Francis, Not the Saint - Floriana Hall
Paperback - 304 Pages
Published by BookSurge, 2008
Sent to me by Casey at The Bookish Type
Francis, Not the Saint is a true story of a family's triumph over adversity during The Great Depression and World War II. It is an important part of history. It is also a mesmerizing story of a wonderful mother who taught her three children morals and manners and who was sometimes thought of as a saint, and a father who was anything but a saint, though his religious background gnawed at his very soul. It is a story of a man who tried to juggle three families at the same time and found out that it cannot be done. A man who lied and cheated and made his children victims of his lies. It is a spiritual story of a daughter's forgiveness of the lies he told, which is a criteria for complete and peaceful existence. Bust most of all, it is a story to help warn young women to beware of egotistical men who flatter too much, flirt too much, cry too much, and who lust for many.
This book was sent to me by a wonderful fellow blogger, Casey at The Bookish Type (go check her out!). I was pretty wary about it when I started because I'm not the hugest fan of historical fiction, but I do love a good memoir!
I was hooked from the first page! Hall starts off the book with a poem that I just fell in love with:
OUR MOTHER WAS THE FINEST
Our mother was the glue that held our family together,
Her love went beyond any disaster we could weather,
She was there for us when anything went awry,
We'd laugh with her, and sometimes we'd cry,
For life is full of twists and turns ---
Illness, failure, abandonment, then money to earn.
She boosted us up when troubles befell us,
And listened patiently to opinions from all of us.
When food was scarce, she gave us her portion --
To have a mother so loving was such good fortune.
She encouraged us to be the best we could be,
She was our inspiration, the head of our family.
Now that she's gone, we still follow her teachings,
The lessons she taught us will keep us reaching
For higher plateaus, unselfishness, and kindness
To imitate our mother, to be the finest.
No joke, at this point I was already in tears. I knew this was going to be a heartwarming story, and it made me miss my mom, and just remember how important she is to me.
I really enjoyed the pace that the book was set at -- a complete page turner. I truly loved following in the lives of Floriana and her family, and felt as though I was there with them going through the same hardships. It was hard to get used to Francis and hard to accept the things that he did. Money was tight enough for one family during The Great Depression, but he was secretly leading three separate lives with three different families. Floriana describes days and weeks where all her family had to eat was bread for breakfast, lunch and dinner. She described the other kids standing in the milk line at school and having to pass up the opportunity for milk because her family could not afford it.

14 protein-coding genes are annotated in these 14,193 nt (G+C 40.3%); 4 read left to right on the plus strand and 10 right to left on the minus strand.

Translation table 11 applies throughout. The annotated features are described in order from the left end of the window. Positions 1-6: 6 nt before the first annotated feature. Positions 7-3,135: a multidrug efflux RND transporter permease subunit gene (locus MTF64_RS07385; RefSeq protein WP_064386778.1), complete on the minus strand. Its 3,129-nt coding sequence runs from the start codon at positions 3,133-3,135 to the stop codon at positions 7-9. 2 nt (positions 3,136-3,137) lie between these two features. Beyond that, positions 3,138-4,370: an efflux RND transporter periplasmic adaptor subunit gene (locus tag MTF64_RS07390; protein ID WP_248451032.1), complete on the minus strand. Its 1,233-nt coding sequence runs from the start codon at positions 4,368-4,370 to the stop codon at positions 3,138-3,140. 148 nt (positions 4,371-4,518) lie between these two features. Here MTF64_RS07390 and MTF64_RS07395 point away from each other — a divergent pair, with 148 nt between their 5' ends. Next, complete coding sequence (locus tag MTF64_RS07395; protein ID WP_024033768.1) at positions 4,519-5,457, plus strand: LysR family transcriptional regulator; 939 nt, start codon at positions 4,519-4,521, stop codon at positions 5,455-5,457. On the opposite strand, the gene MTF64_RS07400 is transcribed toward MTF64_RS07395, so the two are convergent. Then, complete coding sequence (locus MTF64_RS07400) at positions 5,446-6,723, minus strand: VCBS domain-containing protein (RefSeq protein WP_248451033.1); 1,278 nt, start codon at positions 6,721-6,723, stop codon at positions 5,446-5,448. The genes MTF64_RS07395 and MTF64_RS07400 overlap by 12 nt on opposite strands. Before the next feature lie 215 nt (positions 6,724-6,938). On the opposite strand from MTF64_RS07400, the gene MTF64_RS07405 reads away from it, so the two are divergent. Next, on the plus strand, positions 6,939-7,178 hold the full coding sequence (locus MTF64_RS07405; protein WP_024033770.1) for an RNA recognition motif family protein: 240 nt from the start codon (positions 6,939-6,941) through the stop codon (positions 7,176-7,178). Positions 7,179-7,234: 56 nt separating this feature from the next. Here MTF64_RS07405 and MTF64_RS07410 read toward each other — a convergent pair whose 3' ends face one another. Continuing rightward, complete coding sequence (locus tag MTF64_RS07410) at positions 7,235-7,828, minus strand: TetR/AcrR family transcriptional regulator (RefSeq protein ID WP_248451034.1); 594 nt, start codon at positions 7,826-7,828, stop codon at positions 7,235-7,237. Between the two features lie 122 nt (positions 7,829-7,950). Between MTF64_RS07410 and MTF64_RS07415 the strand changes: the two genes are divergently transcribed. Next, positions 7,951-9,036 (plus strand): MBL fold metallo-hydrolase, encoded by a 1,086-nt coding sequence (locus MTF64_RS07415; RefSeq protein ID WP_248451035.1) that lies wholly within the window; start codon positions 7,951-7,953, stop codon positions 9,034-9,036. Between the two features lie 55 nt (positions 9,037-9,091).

Hall definitely got the point across that Francis was certainly no saint! I hated him from page one! She included some letters that he wrote to her during the last decade or so of his life, and I just wanted to rip those pages out. They added to the story of course, but just angered me. Francis thought that he had found Jesus and was going to be absolved of all of his sins, however during this time he was still pursuing a lady. This was one of the very things he constantly wrote about, blaming the devil for his sexual appetite. I think that it was pretty obvious that Francis didn't care who he hurt on the way to getting what he want, but as soon as he knew he wanted it -- he was going to get it.
I loved hearing all about Floriana and her family. She had five babies, and it was such fun to hear about all her grandchildren! I think one of my other favorite things about this book was seeing how different things were back then. I take for granted so many things, and this really put it into perspective for me. Thankfully, never in my lifetime have I had to struggle for food, housing or clothing. To see that Hall had to deal with these things, and turned out such a wonderful person is so inspiring.
This book came during a perfect time in my life. Not to get deep or anything, but I've been realizing that there are a lot of life lessons that I need to get used to and understand. It seemed like every page I turned had a quote in there that just related to my life/day perfectly. Hall has a true gift for words (including all of the great poetry she added in there)!
Honestly, I would highly recommend this book to anyone! It is just a fantastic, heartwarming, inspiring book. I think that we could all learn a lesson or two from this book!
5 out of 5 Stars